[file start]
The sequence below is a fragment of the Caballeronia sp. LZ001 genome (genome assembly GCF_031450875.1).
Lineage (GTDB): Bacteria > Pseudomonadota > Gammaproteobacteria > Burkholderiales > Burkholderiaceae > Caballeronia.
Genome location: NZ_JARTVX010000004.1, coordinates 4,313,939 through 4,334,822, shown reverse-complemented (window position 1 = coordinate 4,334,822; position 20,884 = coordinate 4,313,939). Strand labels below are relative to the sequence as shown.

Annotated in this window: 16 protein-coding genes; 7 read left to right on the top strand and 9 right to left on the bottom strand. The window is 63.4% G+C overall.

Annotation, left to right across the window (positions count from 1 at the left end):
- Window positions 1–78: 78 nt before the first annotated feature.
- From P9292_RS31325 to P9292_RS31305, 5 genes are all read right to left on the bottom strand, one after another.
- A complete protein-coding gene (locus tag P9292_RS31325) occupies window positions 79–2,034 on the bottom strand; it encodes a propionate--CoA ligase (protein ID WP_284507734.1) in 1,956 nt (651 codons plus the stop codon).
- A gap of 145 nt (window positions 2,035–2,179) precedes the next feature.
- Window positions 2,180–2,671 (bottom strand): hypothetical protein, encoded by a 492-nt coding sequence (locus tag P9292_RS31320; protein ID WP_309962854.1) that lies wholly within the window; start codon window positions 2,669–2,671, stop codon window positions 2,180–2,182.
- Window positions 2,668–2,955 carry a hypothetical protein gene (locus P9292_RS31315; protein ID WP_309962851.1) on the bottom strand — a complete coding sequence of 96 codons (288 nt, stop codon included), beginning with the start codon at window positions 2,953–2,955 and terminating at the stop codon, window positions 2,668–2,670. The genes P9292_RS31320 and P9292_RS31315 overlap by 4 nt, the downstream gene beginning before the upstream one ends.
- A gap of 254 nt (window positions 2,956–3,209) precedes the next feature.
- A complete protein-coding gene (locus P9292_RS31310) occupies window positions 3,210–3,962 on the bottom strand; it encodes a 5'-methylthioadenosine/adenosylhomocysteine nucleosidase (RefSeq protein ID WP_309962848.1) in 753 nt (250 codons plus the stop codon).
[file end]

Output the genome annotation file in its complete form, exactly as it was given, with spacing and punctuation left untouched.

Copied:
The sequence below is a fragment of the Caballeronia sp. LZ001 genome (genome assembly GCF_031450875.1).
Lineage (GTDB): Bacteria > Pseudomonadota > Gammaproteobacteria > Burkholderiales > Burkholderiaceae > Caballeronia.
Genome location: NZ_JARTVX010000004.1, coordinates 4,313,939 through 4,334,822, shown reverse-complemented (window position 1 = coordinate 4,334,822; position 20,884 = coordinate 4,313,939). Strand labels below are relative to the sequence as shown.

Annotated in this window: 16 protein-coding genes; 7 read left to right on the top strand and 9 right to left on the bottom strand. The window is 63.4% G+C overall.

Annotation, left to right across the window (positions count from 1 at the left end):
- Window positions 1–78: 78 nt before the first annotated feature.
- From P9292_RS31325 to P9292_RS31305, 5 genes are all read right to left on the bottom strand, one after another.
- A complete protein-coding gene (locus tag P9292_RS31325) occupies window positions 79–2,034 on the bottom strand; it encodes a propionate--CoA ligase (protein ID WP_284507734.1) in 1,956 nt (651 codons plus the stop codon).
- A gap of 145 nt (window positions 2,035–2,179) precedes the next feature.
- Window positions 2,180–2,671 (bottom strand): hypothetical protein, encoded by a 492-nt coding sequence (locus tag P9292_RS31320; protein ID WP_309962854.1) that lies wholly within the window; start codon window positions 2,669–2,671, stop codon window positions 2,180–2,182.
- Window positions 2,668–2,955 carry a hypothetical protein gene (locus P9292_RS31315; protein ID WP_309962851.1) on the bottom strand — a complete coding sequence of 96 codons (288 nt, stop codon included), beginning with the start codon at window positions 2,953–2,955 and terminating at the stop codon, window positions 2,668–2,670. The genes P9292_RS31320 and P9292_RS31315 overlap by 4 nt, the downstream gene beginning before the upstream one ends.
- A gap of 254 nt (window positions 2,956–3,209) precedes the next feature.
- A complete protein-coding gene (locus P9292_RS31310) occupies window positions 3,210–3,962 on the bottom strand; it encodes a 5'-methylthioadenosine/adenosylhomocysteine nucleosidase (RefSeq protein ID WP_309962848.1) in 753 nt (250 codons plus the stop codon).